Colorado Springs Military Newspaper Group

Schriever Sentinel

H1N1 Flu and you

Lt. Col. Wayne E. Hachey

Preventive Medicine and Surveillance director, Office of the Assistant Secretary of Defense

Recently there have been a number of cases of H1N1 Flu, previously known as Swine Flu, reported in the media. The Department of Defense and all segments of the U.S. government are working along with our international partners to lessen the impact.

H1N1 Flu is influenza that occurs in pigs. People do not normally get swine flu but human infections can occur. The most recent cases of swine flu appear to have the ability to be passed from person to person and have resulted in a number of cases in the United States as well as widespread disease in certain parts of Mexico. It is likely that this flu will spread to many if not all parts of the United States.

When people catch swine flu they may have a fever, cough, sore throat, body aches, headache, chills and fatigue just like the regular flu. Some people may also have vomiting and diarrhea. Previously, H1N1 Flus have also caused severe illness and death. As with the regular flu, people with chronic medical conditions are at risk for more severe illness.

Most people catch H1N1 Flu the same way they catch the regular flu. You can catch it by coming in contact with droplets from infected people after they sneeze or cough. This can occur by being in the path of a sneeze or cough or touching something that has those droplets on it and then touching your mouth, nose or eyes.

Both Tamiflu® and Relenza® are effective against this flu. You can get these medicines from your doctor.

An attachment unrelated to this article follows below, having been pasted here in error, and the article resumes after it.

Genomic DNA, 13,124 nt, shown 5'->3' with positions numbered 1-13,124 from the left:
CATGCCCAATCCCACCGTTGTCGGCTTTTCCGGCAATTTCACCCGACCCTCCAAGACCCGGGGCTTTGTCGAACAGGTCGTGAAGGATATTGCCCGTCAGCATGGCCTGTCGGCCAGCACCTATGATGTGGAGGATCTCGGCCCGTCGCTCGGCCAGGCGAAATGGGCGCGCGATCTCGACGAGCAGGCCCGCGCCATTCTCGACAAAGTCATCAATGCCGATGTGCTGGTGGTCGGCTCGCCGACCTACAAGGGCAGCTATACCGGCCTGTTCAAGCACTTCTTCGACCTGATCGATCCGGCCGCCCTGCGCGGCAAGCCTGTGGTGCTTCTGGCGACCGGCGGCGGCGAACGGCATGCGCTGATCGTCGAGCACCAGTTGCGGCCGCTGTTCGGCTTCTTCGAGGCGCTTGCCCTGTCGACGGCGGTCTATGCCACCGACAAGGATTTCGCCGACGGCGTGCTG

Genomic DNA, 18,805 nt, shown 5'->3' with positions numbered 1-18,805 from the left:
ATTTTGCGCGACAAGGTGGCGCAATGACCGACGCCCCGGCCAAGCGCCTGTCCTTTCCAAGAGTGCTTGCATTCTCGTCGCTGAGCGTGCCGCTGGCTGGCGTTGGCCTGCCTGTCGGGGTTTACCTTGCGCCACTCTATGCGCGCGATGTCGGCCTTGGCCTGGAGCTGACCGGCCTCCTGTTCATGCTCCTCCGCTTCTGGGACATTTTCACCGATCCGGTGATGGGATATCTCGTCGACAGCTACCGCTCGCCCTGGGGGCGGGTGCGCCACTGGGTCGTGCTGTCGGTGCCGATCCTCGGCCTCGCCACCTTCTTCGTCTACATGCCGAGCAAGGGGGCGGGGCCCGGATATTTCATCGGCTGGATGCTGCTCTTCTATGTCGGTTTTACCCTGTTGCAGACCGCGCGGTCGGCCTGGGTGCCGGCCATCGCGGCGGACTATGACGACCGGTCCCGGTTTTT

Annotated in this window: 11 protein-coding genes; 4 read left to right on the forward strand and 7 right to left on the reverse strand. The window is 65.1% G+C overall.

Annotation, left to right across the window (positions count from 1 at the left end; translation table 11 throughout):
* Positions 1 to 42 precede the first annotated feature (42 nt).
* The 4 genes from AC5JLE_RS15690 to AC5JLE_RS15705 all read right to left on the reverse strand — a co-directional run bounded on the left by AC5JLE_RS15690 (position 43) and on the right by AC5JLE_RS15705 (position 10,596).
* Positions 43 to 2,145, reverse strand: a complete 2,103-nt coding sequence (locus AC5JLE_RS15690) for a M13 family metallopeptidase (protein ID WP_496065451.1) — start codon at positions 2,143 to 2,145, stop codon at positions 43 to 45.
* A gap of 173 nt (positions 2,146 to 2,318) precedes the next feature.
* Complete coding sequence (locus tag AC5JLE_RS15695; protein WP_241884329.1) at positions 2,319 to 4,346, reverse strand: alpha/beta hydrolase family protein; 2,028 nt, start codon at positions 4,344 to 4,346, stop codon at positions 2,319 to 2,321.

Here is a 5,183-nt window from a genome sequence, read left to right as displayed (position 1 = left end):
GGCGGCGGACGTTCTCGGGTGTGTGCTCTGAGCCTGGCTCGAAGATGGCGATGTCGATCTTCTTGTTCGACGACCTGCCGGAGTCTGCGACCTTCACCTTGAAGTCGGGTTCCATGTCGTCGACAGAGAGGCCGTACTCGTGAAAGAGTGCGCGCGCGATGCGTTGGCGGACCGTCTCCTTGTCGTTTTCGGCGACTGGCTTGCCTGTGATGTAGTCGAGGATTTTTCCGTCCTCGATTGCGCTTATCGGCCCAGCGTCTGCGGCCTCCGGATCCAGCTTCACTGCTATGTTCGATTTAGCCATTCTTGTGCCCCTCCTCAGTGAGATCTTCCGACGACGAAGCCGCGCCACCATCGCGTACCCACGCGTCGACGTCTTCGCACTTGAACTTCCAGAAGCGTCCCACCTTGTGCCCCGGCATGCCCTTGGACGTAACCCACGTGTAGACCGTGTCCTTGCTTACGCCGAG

If you have H1N1 Flu and need treatment, treatment should start within two days after you begin to feel sick.

However, the best treatment is prevention. There are a number of ways you and your family can reduce the risk of catching H1N1 Flu:

  • Avoid people with the flu
  • Wash your hands often with soap and water or an alcohol-based hand cleaner
  • Wash your hands before eating or touching your face, after touching surfaces that someone might have coughed or sneezed on, after going out into the community, and after caring for someone who has the flu or touching something that someone who is sick may have touched
  • If someone in your household is sick stay home until that person no longer feels ill

If you are sick there a number of things you can do to reduce the chances of passing swine flu to others:

  • If you are sick stay home from work or school
  • Limit your contact with others
  • Cough and sneeze into disposable tissues and throw these tissues away into a plastic bag
  • Those with flu should use separate eating utensils that are washed in hot soapy water after each meal
  • Don’t share objects like remote controls or pens
  • Disinfect surfaces that are frequently touched like door knobs, remote controls, light switches and toilet handles (Note: An effective disinfectant can be made using ¼ cup of household bleach and one gallon of cold water)
  • If someone in your house is sick you should also stay at home and don’t go to work or school until they no longer feel sick

If you think you have H1N1 Flu, contact your health care provider. He or she will be able to determine if you need testing or treatment. If you experience any of the following warning signs seek emergency medical care right away:

For children:

  • Fast breathing or having difficulty to breathe
  • Bluish skin color
  • Not drinking enough fluids and not urinating as often
  • Not waking up or being able to interact with others
  • Being so irritable that they do not want to be held
  • Flu symptoms that improve but then return with a worse cough and fever
  • Fever with a rash

For adults:

  • Difficulty breathing or shortness of breath
  • Pain or pressure in the chest or abdomen
  • Sudden dizziness
  • Confusion
  • Severe or persistent vomiting
  • Flu symptoms that improve but then return with a worse cough and fever

For more information, check your local installation hotline or go to www.dod.mil/pandemicflu or www.cdc.gov/swineflu.

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